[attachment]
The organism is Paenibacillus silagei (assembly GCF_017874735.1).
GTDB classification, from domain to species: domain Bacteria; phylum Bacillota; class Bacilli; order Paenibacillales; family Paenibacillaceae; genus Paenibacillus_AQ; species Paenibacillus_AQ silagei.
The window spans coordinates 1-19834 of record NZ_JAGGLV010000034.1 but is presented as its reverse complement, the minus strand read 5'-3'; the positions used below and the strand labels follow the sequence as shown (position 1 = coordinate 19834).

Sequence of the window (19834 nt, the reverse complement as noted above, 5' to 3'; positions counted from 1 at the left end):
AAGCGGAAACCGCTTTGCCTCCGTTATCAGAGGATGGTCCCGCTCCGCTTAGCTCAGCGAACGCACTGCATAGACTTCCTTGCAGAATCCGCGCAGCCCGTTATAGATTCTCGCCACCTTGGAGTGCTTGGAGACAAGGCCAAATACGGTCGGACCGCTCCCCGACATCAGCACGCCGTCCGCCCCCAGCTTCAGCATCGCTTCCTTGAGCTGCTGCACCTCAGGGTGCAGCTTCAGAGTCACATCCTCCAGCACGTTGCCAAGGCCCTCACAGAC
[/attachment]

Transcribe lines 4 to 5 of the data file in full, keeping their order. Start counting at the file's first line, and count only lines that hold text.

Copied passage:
Sequence of the window (19834 nt, the reverse complement as noted above, 5' to 3'; positions counted from 1 at the left end):
AAGCGGAAACCGCTTTGCCTCCGTTATCAGAGGATGGTCCCGCTCCGCTTAGCTCAGCGAACGCACTGCATAGACTTCCTTGCAGAATCCGCGCAGCCCGTTATAGATTCTCGCCACCTTGGAGTGCTTGGAGACAAGGCCAAATACGGTCGGACCGCTCCCCGACATCAGCACGCCGTCCGCCCCCAGCTTCAGCATCGCTTCCTTGAGCTGCTGCACCTCAGGGTGCAGCTTCAGAGTCACATCCTCCAGCACGTTGCCAAGGCCCTCACAGAC